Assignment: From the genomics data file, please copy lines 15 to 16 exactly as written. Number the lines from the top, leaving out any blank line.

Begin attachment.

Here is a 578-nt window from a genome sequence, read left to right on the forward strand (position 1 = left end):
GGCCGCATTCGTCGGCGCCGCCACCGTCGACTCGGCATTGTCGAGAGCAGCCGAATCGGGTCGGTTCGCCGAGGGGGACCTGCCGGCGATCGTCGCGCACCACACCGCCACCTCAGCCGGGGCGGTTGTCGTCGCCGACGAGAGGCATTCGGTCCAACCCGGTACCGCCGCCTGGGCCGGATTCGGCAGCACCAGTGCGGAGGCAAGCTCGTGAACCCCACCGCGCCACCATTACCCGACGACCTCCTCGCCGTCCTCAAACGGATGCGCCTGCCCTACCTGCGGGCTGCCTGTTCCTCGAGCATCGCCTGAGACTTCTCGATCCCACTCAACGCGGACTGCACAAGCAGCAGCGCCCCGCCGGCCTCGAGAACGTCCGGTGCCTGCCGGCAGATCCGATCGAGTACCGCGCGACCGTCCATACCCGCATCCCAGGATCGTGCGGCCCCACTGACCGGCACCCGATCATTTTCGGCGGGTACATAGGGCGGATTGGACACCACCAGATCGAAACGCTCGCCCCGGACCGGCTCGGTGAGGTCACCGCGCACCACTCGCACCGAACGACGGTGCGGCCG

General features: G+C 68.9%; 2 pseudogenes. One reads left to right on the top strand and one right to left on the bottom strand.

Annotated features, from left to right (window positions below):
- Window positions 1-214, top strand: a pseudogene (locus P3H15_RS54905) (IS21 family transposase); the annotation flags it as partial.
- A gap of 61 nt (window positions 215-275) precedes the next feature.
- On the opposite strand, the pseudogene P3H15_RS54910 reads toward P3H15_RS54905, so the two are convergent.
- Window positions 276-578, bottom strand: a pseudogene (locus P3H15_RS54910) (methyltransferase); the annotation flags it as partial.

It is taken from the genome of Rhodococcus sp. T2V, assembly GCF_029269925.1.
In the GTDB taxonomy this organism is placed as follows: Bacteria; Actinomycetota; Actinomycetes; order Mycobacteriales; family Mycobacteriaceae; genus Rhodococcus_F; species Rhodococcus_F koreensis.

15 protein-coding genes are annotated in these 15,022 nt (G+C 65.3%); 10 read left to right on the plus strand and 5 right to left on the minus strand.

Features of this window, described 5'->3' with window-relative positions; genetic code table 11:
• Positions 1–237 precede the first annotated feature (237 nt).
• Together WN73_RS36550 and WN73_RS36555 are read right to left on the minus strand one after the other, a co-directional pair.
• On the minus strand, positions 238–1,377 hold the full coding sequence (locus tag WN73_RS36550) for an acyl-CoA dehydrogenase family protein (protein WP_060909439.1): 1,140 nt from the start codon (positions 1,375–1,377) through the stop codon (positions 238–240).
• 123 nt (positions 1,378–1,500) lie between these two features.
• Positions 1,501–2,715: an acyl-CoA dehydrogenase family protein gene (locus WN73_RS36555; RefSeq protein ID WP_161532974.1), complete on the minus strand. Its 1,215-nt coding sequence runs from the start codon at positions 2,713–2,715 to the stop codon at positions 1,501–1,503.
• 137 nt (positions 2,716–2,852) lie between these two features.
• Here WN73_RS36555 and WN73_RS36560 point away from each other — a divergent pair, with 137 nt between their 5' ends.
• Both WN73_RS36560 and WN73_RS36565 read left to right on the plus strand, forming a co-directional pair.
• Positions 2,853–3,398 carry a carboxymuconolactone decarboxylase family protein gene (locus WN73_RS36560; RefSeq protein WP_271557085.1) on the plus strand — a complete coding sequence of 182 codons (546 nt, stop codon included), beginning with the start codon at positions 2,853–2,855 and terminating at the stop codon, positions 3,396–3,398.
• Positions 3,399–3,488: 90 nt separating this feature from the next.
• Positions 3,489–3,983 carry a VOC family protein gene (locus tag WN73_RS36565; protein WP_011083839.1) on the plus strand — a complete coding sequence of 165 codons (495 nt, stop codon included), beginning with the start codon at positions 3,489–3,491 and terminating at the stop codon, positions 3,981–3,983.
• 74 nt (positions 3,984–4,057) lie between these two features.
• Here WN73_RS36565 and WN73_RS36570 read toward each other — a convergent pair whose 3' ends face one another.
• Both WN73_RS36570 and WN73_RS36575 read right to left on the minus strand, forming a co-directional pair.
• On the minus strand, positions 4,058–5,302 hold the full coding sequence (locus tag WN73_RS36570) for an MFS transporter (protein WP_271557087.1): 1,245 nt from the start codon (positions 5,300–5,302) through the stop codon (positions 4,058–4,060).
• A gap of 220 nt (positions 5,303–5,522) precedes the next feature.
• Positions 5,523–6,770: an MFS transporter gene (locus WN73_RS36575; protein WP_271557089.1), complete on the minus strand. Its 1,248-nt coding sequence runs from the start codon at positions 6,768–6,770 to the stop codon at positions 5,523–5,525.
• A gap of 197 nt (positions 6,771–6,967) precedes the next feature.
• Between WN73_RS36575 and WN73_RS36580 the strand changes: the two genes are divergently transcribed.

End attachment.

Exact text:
• On the minus strand, positions 238–1,377 hold the full coding sequence (locus tag WN73_RS36550) for an acyl-CoA dehydrogenase family protein (protein WP_060909439.1): 1,140 nt from the start codon (positions 1,375–1,377) through the stop codon (positions 238–240).
• 123 nt (positions 1,378–1,500) lie between these two features.